The 1954 American crime drama, On the Waterfront, starring Marlon Brando, is set amid the union violence and corruption of longshoreman working on the docks of the Hoboken, New Jersey waterfront. The film, directed by Elia Kazan and written by Budd Schulberg, was ranked the eighth-greatest movie of all time by the American film institute. It was Leonard Bernstein’s only foray into the world of Hollywood film scoring.
Bernstein found the collaborative nature of film scoring frustrating artistically. He was hired primarily because of his big name and the resulting promotional value. His score, which now stands at number 22 on the American Film Institute’s list of top American film scores, failed to win an Oscar, losing to Dimitri Tiomkin’s music for The High and the Mighty. Even after its release, the film’s creators worried that Bernstein’s music upstaged the dialogue. Kazan commented that it “put the picture on the level of almost operatic melodrama here and there.” In this interview, Jon Burlingame, a leading expert in the history of film music, discounts these criticisms and points out the ways in which Bernstein’s music sharpened the onscreen drama.
In his autobiography, The Joy of Music, Bernstein wrote,
I thought [the film] a masterpiece of direction; and Marlon Brando seemed to me to be giving the greatest performance I had ever seen him give … I was swept by my enthusiasm into accepting the commission to write the score, although I had resisted all such offers on the grounds that it is a musically unsatisfactory experience for a composer to write a score whose chief merit ought to be its unobtrusiveness.
In a May 30, 1954 New York Times article, while working on the score, Bernstein elaborated on the experience further:
I had become so involved in each detail of the score that it seemed to me perhaps the most important part of the picture. I had to keep reminding myself that it really is the least important part, that a spoken line covered by music is a lost line, and by that much a loss to the picture, while a bar of music completely obliterated by speech is only a bar of music lost, and not necessarily a loss to the picture. Over and over again I repeated this little maxim to myself ….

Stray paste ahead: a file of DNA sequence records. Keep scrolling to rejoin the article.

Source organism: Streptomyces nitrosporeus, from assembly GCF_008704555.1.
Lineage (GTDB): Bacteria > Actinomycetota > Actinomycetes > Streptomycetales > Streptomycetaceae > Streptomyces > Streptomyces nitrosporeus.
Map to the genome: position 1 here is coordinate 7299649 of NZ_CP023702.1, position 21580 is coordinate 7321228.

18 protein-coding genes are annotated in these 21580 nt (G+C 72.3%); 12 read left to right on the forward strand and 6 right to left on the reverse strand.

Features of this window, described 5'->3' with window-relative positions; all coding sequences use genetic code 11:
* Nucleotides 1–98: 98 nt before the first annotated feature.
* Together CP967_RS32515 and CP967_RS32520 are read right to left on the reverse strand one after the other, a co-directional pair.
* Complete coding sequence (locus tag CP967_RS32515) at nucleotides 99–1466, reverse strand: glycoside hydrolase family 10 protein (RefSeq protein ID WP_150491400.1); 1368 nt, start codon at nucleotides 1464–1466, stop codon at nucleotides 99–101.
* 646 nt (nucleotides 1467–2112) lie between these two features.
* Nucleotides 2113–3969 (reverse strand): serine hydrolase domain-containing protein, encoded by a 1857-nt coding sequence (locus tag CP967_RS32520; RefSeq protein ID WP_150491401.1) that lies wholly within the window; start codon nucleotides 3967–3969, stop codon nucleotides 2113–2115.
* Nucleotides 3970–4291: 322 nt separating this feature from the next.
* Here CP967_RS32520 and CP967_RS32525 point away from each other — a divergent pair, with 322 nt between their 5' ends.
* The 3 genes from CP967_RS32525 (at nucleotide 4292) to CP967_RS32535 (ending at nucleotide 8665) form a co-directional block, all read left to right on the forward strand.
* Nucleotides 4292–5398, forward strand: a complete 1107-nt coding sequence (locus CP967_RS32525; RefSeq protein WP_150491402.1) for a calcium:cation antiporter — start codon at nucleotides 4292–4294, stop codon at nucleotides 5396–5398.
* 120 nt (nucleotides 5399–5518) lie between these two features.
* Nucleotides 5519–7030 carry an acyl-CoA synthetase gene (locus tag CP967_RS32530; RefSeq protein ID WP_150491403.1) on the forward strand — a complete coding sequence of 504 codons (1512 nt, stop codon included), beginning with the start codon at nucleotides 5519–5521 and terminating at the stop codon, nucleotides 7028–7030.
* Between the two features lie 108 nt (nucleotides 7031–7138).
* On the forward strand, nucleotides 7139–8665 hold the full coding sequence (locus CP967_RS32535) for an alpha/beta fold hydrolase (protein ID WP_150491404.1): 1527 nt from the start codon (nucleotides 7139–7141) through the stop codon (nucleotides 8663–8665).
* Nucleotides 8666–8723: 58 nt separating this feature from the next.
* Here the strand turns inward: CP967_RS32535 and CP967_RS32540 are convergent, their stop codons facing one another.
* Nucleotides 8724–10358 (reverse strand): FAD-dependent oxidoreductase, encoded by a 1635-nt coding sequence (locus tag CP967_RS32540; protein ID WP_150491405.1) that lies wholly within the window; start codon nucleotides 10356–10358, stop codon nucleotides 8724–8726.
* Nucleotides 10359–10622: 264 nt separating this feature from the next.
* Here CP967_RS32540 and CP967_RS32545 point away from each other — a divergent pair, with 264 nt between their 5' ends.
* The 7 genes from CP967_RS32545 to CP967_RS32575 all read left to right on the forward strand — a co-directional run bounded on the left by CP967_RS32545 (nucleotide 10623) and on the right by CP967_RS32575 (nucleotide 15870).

Sometimes there would be a general decision to cut an entire piece of music out of the picture because it seemed to “generalize” the emotional quality of a scene, whereas the director wished the scene to be “particularized.” Sometimes the music would be turned off completely for seconds to allow a line to stand forth stark and bare — and then be turned on again. Sometimes the music, which had been planned as a composition with a beginning, middle, and end, would be silenced seven bars before the end.
And so the composer sits by, protesting as he can, but ultimately accepting, be it with a heavy heart, the inevitable loss of a good part of
the score. Everyone tries to comfort him. “You can always use it in a suite.” Cold comfort. It is good for the picture, he repeats numbly to himself: it is good for the picture.
All of that unused music did, indeed, find new life a year later in the Symphonic Suite from “On the Waterfront.” Bernstein biographer, Humphrey Burton, has compared the way motives develop throughout the single-movement work to the thematic transformation of the tone poems of Franz Liszt. The suite opens as the film opens- not with the customary, voluptuous splash of Hollywood sonic glitter which Kazan sought, but with a lonely, lamenting statement in the solo horn. This noble “Dignity Theme” is followed by music which evokes the dark violence of the hellish Hoboken slums and, in contrast, the shimmering light of the Love Theme.
The Love Theme is first heard as a quietly tentative statement in the flute. It begins with the same upward-reaching minor seventh we hear in West Side Story‘s “Somewhere.” As the theme reaches its soaring climax, listen to the way it opens into a series of modulations, each bringing a vibrant, new orchestral voice (or combination of voices) to the forefront. At its highest point, the melodic line becomes a passionately mournful lamentation in the horns and strings- a combination reminiscent of the music of Ernest Bloch and other twentieth century Jewish composers.
In the final bars of the Suite, the Love Theme and the “Dignity Theme” combine. A concluding falling half-step motive, heard throughout the score, seems to foreshadow the upward-resolving tritone of West Side Story‘s “Maria.” As with West Side Story, On the Waterfront moves, ultimately, from darkness to transcendence.
“I coulda been a contender…”
The music which accompanies what is perhaps the film’s most famous scene is not heard in the Suite: